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Arguing for an un-education system March 28, 2007

Posted by Sharath Rao in education.
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I was walking past a book rack in the Carnegie Library when my eyes fell upon a 2565 page thick book on the topic : “Heart”. Hats off to you Cardiologists. Will all my knowledge on any single topic fit into 2565 pages ?

~~~

I somersault and turn to this post by Bryan Caplan.

But three decades of experience, combined with two decades of reading and reflection, have convinced me that our educational system is a big waste of time and money. Practically every politician vows to spend more on education, and as an insider, I can’t helping asking “Why? Do you want us to waste even more?”

Most people who criticize our education system complain that we aren’t spending our money in the right way, or that ideologues-in-teachers’-clothes are leading our nation’s children down a dark path. While I mildly sympathize with some of these complaints, they often contradict what I see as the real problem with our educational system: There’s simply far too much education going on. The typical student burns up thousands of hours of his time learning about things that neither raise his productivity nor enrich his life. And of course, a student can’t waste thousands of hours of his time without real estate to do it in, or experts to show him how.

We in India have the same complaints about our education system although the two countries have very different systems. So if Bryan is right, does it mean that the only characteristic that American and Indian systems share is their irrelevance and distance from reality ? 😀

Staying on the topic, David Friedman provides what he calls the unschooling alternative.

There are a number of alternatives to the conventional model. The one we have chosen is unschooling–leaving our children free to control their own time, learn whatever they find of interest. I sometimes describe it as throwing books at them and seeing which ones stick. In our case the sticky ones included The Selfish Gene (my daughter at about 12), How to Lie With Statistics (both kids), How to Take A Chance (a popular book on probability theory, of especial interest to my son, at about ten, because of his interest in role playing games), and lots of fiction, much of it intended for adults.

No doubt they will end up not knowing several of the things on the standard curriculum–as will many of those subject to it. But my son has learned more history and geography from books and computer games than he would have in elementary school history classes–and avoided the fatal lesson that learning things is boring work, to be avoided whenever possible. My daughter has some catching up to do in math before she is ready for college–but both kids regard solving two equations with two unknowns (and integer solutions) as an entertaining puzzle.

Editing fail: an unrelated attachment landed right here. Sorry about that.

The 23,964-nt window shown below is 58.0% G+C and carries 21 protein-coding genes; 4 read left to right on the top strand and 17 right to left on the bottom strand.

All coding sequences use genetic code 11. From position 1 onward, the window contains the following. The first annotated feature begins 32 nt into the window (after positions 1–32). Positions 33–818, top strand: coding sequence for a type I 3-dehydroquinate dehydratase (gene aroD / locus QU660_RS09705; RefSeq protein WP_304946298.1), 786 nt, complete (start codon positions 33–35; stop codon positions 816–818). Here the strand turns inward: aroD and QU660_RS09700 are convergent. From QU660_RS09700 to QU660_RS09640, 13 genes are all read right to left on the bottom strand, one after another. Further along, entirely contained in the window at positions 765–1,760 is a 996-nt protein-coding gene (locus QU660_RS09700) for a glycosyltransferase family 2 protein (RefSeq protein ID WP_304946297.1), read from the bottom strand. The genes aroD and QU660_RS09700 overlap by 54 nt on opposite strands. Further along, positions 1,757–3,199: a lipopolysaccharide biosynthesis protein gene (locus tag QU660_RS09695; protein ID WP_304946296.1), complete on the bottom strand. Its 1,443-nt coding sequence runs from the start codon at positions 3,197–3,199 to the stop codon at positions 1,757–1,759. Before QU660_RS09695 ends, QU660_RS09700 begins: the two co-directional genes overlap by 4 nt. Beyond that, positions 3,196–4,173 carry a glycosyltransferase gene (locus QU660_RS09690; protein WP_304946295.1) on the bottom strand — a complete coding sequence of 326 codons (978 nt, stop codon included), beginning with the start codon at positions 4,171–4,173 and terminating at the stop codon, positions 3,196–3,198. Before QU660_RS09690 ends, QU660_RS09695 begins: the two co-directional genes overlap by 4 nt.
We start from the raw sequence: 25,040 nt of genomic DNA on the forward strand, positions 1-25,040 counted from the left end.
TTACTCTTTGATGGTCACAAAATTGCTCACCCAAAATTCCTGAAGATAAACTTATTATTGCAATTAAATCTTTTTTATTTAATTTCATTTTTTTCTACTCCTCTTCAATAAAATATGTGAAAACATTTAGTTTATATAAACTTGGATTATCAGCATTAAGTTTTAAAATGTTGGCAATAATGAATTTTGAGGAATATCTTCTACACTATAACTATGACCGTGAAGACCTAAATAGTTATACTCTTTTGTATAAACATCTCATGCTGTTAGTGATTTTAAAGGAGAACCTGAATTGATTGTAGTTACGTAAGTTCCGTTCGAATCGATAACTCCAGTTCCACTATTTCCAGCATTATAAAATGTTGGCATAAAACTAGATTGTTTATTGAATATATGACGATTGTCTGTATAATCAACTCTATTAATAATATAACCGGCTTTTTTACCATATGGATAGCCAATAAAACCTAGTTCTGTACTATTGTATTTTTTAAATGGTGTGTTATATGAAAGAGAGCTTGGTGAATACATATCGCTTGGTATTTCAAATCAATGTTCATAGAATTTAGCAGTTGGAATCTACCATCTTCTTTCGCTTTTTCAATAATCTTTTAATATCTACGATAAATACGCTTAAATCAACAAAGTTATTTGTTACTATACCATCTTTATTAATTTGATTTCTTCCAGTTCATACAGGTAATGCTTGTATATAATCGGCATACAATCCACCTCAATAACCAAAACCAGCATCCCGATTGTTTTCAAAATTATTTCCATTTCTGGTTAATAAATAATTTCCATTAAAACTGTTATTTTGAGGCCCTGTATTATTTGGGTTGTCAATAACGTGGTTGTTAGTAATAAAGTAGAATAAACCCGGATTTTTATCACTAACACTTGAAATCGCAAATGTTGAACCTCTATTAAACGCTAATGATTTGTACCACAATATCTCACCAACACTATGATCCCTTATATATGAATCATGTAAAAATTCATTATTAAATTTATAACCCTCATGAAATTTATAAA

“throwing books at them and seeing which ones stick”, do I love that expression !

This ofcourse raises other issues – schools provide a way to socialize, get children used to staying away from their parents, imbibe certain discipline – getting to a certain place in time, doing things on time etc. – which are valuable skills. Ofcourse some of these may be taught at home, but it might be too much trouble. I think in some sense schooling is parents’ way of out-sourcing some part of their children’s upbringing to people who have a comparative advantage in doing it. Outsourcing has become a bad word I know, but I think for technical, practical and social reasons, it is hard to expect parents to spend all their day for years together teaching their child a whole lot of things.

So like someone who is not really sure of what he wants, I try to take the middle path. – while I may not go all the way down Friedman’s path, I think some of his ideas are worth …er.. stealing 🙂

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Comments»

1. Ashwini - March 29, 2007

2565 !
Remember one sich Cardiology text-book, made the librarian carry it & dump it on the nearest table.To top it all, the print is barely visible until the nose is [nearly] buried into it.

2. raosharath - March 29, 2007

Was true of the book as well….

in general, medicine may be stands out in terms of how much u ppl have to study before you can do anything at all 😦


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